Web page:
from The American Heritage® Dictionary of the English Language, 5th Edition.
- noun A military unit of ground troops consisting of at least two battalions, usually commanded by a colonel.
- noun A large group of people.
- transitive verb To form (troops) into a regiment or regiments.
- transitive verb To put (things) into systematic order.
- transitive verb To subject (people) to strict control and rigid order.
from The Century Dictionary.
- noun Rule; government; authority.
- noun A district ruled; a kingdom.
- noun Rule of diet; regimen.
- noun Milit., a body of soldiers, consisting of one or more battalions of infantry, or of several squadrons of cavalry, commanded by a colonel, or of a certain division of artillery.
- To form into a regiment or into regiments with proper officers; hence, to organize: bring under a definite system of command, authority, or interdependence.
from the GNU version of the Collaborative International Dictionary of English.
- noun obsolete Government; mode of ruling; rule; authority; regimen.
- noun obsolete A region or district governed.
- noun (Mil.) A body of men, either horse, foot, or artillery, commanded by a colonel, and consisting of a number of companies, usually ten.
- noun (Mil.), [Eng.] a regiment organized for general service; -- in distinction from those (as the Life Guards) whose duties are usually special.
- transitive verb To form into a regiment or into regiments.
- transitive verb To form into classified units or bodies; to systematize according to classes, districts or the like.
- transitive verb To organize and manage in a uniform and rigid manner; to control with a strict discipline.
from Wiktionary, Creative Commons Attribution/Share-Alike License.
- noun military An
army unit, larger than a company, but smaller than a division, consisting of at least two battalions, normally commandedby a colonel. Traditionally, multiple regiments are organized into brigadesor divisions.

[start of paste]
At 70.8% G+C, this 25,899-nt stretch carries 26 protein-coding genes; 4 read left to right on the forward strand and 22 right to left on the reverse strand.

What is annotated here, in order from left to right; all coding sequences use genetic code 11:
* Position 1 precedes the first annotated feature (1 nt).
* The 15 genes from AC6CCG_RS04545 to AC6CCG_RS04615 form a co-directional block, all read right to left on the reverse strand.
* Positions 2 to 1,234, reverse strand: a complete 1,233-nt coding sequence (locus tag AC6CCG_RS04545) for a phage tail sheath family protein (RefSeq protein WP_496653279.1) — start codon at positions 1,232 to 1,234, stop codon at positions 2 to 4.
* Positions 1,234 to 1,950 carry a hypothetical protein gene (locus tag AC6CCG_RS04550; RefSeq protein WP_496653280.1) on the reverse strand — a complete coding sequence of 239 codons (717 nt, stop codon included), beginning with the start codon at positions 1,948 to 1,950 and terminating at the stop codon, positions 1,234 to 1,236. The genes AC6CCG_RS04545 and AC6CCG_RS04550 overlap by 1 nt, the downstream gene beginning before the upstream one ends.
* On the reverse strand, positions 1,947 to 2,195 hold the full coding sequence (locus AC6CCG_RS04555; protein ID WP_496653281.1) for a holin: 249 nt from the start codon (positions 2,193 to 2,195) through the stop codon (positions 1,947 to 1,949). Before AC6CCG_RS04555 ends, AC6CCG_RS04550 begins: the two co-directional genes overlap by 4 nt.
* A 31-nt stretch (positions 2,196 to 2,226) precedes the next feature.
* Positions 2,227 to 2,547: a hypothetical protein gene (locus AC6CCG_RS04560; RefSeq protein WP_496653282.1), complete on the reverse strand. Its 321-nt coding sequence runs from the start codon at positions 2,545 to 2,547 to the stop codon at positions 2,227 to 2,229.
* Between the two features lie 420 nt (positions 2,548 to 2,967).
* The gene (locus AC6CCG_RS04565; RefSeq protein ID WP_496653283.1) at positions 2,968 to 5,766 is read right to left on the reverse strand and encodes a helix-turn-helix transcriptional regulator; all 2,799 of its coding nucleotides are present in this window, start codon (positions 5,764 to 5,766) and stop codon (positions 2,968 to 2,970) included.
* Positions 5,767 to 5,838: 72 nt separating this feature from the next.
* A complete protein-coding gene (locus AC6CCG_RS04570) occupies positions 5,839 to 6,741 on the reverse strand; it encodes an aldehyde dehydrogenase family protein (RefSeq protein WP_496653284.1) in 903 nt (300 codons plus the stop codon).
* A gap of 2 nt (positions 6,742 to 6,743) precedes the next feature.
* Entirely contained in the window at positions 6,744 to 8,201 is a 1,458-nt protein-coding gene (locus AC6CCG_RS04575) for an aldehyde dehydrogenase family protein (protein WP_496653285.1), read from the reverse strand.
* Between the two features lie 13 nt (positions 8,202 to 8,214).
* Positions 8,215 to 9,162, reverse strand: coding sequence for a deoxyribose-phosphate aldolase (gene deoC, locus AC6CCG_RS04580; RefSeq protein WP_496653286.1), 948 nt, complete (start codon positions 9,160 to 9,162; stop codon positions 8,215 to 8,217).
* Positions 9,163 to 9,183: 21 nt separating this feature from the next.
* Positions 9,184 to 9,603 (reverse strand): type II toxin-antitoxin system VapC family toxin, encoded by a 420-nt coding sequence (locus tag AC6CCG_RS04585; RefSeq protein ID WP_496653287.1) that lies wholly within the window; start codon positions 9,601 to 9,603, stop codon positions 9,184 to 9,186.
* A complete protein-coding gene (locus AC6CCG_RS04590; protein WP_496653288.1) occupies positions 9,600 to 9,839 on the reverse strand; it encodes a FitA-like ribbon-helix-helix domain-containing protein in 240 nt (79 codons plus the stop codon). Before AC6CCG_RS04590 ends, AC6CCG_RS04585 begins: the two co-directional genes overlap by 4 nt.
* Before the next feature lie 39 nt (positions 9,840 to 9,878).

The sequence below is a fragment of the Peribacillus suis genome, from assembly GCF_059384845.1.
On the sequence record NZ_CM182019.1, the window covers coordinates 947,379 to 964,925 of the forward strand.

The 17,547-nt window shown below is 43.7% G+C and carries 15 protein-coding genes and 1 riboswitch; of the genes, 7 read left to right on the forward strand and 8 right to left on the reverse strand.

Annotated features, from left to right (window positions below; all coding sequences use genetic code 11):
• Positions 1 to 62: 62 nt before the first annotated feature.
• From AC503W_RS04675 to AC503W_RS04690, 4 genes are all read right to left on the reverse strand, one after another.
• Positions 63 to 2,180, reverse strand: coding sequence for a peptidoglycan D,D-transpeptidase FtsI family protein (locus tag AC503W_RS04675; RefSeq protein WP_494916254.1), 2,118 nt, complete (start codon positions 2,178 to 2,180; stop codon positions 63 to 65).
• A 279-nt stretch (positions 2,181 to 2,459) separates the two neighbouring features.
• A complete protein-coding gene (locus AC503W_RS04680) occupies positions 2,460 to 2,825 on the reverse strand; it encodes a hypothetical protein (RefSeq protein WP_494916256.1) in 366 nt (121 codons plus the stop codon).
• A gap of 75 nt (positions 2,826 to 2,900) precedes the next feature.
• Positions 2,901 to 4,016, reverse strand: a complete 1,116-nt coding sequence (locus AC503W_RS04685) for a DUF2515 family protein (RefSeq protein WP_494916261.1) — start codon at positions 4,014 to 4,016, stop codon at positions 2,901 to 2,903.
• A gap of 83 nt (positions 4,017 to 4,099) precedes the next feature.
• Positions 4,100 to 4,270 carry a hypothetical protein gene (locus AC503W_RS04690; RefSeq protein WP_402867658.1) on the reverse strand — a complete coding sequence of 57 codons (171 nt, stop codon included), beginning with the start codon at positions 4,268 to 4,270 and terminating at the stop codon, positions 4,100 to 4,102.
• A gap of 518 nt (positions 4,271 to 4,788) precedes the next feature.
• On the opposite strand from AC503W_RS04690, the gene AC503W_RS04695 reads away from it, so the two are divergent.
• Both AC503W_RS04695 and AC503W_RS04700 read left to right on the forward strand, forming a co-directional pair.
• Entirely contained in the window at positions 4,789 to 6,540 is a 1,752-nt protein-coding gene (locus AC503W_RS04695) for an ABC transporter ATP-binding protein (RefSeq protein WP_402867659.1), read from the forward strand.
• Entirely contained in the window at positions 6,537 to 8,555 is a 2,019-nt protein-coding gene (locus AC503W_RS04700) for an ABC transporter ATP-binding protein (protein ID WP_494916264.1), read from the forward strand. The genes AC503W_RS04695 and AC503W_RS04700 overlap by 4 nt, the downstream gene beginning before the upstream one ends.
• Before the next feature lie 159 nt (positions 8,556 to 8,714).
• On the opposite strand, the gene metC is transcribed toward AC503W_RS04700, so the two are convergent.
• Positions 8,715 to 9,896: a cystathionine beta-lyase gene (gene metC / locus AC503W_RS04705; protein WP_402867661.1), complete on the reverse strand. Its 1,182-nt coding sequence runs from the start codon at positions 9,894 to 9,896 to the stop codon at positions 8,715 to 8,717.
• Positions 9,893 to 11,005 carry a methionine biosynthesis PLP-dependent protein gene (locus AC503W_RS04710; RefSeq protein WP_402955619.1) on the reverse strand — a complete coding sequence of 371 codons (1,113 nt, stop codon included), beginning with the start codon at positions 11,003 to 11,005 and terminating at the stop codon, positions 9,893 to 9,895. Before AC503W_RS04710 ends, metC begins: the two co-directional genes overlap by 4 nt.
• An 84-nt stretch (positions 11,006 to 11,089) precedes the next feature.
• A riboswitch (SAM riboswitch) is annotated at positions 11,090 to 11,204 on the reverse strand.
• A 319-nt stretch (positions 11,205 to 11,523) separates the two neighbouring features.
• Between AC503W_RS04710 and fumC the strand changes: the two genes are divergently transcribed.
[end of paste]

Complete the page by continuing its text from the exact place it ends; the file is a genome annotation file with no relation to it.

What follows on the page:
- verb transitive To form
soldiersinto a regiment.
- verb transitive To
systematize, or put in rigid order.
from WordNet 3.0 Copyright 2006 by Princeton University. All rights reserved.
- noun army unit smaller than a division
- verb assign to a regiment
- verb subject to rigid discipline, order, and systematization
- verb form (military personnel) into a regiment
from The American Heritage® Dictionary of the English Language, 4th Edition
The Legion was therefore not equivalent to what we call a regiment, inasmuch as it contained troops of all arms, infantry, cavalry, and, when military engines were extensively employed, artillery also.
Army Cavalry regiment is a mechanized and not aviation unit.
The artillery support for this regiment is called light … which means 57mm field guns, firing over open sights.
The goal with any fitness & health regiment is to maximize your RESULTS in the shortest amount of time possible, have fun doing it & reach your goals!
The picture above depicts the "Garnison" or Garrison in English regiment GRIII, which was stationed in Colberg, in Pommerania.
NNN this case, the 290th Recon regiment is a Radar unit.
This regiment is mindful of the fact that in order to justify the confidence of those set in authority over us, it must strive in the future to measure up to an exacting standard of readiness.
On her own authority, she calls a regiment of which she is chief, to
We accounted for two of the tin-plate men, and so many of the thing they call a regiment that the others took to flight.
The regiment is nominally to be deemed a Michigan regiment.